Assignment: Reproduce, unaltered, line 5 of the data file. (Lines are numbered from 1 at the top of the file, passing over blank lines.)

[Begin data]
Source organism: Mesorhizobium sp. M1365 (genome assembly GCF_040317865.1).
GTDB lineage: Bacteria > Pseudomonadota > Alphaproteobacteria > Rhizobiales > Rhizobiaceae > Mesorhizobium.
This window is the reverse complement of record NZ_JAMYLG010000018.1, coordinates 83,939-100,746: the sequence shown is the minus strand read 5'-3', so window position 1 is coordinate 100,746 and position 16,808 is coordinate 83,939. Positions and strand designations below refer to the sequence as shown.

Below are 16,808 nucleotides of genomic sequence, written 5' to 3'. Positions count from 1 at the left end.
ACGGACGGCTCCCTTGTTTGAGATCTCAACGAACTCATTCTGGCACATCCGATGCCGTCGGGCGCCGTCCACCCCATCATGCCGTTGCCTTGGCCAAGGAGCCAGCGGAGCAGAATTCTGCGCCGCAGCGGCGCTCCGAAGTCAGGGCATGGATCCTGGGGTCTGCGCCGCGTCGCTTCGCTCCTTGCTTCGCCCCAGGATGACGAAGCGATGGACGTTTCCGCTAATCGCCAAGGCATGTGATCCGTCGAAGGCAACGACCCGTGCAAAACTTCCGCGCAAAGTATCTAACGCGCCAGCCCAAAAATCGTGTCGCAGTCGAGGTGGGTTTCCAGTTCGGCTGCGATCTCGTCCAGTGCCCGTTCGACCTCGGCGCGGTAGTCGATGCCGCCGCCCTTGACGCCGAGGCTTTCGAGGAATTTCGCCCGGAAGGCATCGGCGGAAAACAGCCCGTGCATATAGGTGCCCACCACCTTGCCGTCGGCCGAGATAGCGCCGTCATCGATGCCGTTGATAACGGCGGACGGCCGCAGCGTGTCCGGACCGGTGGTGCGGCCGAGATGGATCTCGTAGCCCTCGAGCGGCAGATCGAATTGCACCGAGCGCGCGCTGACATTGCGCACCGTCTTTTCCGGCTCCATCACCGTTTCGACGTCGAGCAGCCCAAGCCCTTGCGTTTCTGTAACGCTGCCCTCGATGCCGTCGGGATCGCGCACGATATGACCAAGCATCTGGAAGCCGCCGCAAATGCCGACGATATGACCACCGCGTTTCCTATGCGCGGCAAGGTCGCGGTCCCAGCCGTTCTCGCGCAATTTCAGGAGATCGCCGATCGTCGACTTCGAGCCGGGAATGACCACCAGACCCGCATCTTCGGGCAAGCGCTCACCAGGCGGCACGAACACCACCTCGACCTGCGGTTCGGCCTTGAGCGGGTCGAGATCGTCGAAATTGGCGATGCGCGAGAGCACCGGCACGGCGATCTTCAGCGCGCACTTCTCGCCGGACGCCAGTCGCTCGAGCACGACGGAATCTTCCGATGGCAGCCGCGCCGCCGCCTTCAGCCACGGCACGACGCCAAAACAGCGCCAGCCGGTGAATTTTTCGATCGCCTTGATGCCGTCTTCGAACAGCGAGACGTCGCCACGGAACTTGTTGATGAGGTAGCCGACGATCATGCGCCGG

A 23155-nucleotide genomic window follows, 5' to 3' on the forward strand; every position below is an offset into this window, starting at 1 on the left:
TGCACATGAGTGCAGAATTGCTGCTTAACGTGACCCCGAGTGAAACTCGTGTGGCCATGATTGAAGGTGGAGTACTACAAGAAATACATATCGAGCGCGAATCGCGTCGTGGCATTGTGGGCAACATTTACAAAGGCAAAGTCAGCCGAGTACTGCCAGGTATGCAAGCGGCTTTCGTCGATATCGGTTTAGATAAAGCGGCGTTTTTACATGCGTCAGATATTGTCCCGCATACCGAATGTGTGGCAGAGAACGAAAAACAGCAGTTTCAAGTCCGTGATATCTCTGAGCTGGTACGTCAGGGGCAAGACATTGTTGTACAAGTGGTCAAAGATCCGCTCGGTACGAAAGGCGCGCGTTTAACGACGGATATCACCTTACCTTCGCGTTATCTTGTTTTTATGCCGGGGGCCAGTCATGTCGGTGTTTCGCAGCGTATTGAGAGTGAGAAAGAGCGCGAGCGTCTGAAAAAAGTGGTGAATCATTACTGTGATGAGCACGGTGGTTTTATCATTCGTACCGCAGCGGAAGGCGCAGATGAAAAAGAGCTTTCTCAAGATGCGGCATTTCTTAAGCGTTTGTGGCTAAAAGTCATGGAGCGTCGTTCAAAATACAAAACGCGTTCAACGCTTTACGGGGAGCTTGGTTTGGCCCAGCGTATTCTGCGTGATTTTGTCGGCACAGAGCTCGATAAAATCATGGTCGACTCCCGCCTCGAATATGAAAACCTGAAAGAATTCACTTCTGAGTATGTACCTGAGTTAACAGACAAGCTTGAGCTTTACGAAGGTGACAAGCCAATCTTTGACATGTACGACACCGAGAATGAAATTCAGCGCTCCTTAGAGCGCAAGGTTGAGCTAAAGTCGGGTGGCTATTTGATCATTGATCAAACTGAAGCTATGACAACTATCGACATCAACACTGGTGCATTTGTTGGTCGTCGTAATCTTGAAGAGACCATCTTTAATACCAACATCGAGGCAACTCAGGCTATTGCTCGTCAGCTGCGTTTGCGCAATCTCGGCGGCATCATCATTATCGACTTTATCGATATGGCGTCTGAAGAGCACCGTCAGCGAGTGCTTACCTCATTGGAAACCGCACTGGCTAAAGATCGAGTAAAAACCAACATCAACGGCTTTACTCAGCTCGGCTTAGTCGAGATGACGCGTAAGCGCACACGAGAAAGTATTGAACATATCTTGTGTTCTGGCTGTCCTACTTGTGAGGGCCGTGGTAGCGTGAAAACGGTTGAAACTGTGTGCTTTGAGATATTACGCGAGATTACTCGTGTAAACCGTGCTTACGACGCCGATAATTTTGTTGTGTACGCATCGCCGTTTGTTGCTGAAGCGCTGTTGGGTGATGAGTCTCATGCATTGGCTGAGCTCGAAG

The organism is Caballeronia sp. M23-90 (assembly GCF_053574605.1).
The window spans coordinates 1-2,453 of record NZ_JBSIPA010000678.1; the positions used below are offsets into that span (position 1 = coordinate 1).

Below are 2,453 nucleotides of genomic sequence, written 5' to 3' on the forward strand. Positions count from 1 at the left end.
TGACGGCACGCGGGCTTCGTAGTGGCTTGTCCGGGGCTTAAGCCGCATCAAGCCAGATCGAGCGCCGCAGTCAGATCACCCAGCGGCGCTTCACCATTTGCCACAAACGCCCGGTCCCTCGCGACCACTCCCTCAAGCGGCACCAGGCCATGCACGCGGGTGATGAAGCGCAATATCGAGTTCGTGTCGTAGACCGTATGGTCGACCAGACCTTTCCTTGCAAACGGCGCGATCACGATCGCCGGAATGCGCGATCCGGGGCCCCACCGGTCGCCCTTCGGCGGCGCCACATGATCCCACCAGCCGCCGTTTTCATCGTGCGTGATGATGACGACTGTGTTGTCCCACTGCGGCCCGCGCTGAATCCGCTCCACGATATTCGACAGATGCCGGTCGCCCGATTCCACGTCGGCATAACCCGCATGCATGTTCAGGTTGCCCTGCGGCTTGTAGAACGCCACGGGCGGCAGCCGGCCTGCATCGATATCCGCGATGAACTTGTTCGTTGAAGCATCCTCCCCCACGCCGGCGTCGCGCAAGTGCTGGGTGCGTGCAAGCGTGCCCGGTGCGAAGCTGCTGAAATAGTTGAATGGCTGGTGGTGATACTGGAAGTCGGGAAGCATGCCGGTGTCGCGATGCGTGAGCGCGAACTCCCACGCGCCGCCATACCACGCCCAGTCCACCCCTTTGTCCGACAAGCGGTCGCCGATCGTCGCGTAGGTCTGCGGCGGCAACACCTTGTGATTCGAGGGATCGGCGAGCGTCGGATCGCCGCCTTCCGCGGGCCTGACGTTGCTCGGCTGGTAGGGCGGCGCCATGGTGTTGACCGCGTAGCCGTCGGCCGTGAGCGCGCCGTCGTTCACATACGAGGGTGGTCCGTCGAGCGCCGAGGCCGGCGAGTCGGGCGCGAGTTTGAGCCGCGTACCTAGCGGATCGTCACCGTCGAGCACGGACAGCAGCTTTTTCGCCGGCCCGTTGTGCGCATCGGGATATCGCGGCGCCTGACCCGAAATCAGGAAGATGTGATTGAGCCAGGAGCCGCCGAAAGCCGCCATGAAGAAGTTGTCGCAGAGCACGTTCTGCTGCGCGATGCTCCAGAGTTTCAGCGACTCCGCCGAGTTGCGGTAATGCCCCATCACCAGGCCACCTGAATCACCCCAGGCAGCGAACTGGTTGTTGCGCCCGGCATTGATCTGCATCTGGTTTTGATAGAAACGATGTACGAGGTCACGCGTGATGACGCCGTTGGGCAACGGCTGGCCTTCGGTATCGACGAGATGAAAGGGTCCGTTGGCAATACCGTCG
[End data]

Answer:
ACGGACGGCTCCCTTGTTTGAGATCTCAACGAACTCATTCTGGCACATCCGATGCCGTCGGGCGCCGTCCACCCCATCATGCCGTTGCCTTGGCCAAGGAGCCAGCGGAGCAGAATTCTGCGCCGCAGCGGCGCTCCGAAGTCAGGGCATGGATCCTGGGGTCTGCGCCGCGTCGCTTCGCTCCTTGCTTCGCCCCAGGATGACGAAGCGATGGACGTTTCCGCTAATCGCCAAGGCATGTGATCCGTCGAAGGCAACGACCCGTGCAAAACTTCCGCGCAAAGTATCTAACGCGCCAGCCCAAAAATCGTGTCGCAGTCGAGGTGGGTTTCCAGTTCGGCTGCGATCTCGTCCAGTGCCCGTTCGACCTCGGCGCGGTAGTCGATGCCGCCGCCCTTGACGCCGAGGCTTTCGAGGAATTTCGCCCGGAAGGCATCGGCGGAAAACAGCCCGTGCATATAGGTGCCCACCACCTTGCCGTCGGCCGAGATAGCGCCGTCATCGATGCCGTTGATAACGGCGGACGGCCGCAGCGTGTCCGGACCGGTGGTGCGGCCGAGATGGATCTCGTAGCCCTCGAGCGGCAGATCGAATTGCACCGAGCGCGCGCTGACATTGCGCACCGTCTTTTCCGGCTCCATCACCGTTTCGACGTCGAGCAGCCCAAGCCCTTGCGTTTCTGTAACGCTGCCCTCGATGCCGTCGGGATCGCGCACGATATGACCAAGCATCTGGAAGCCGCCGCAAATGCCGACGATATGACCACCGCGTTTCCTATGCGCGGCAAGGTCGCGGTCCCAGCCGTTCTCGCGCAATTTCAGGAGATCGCCGATCGTCGACTTCGAGCCGGGAATGACCACCAGACCCGCATCTTCGGGCAAGCGCTCACCAGGCGGCACGAACACCACCTCGACCTGCGGTTCGGCCTTGAGCGGGTCGAGATCGTCGAAATTGGCGATGCGCGAGAGCACCGGCACGGCGATCTTCAGCGCGCACTTCTCGCCGGACGCCAGTCGCTCGAGCACGACGGAATCTTCCGATGGCAGCCGCGCCGCCGCCTTCAGCCACGGCACGACGCCAAAACAGCGCCAGCCGGTGAATTTTTCGATCGCCTTGATGCCGTCTTCGAACAGCGAGACGTCGCCACGGAACTTGTTGATGAGGTAGCCGACGATCATGCGCCGG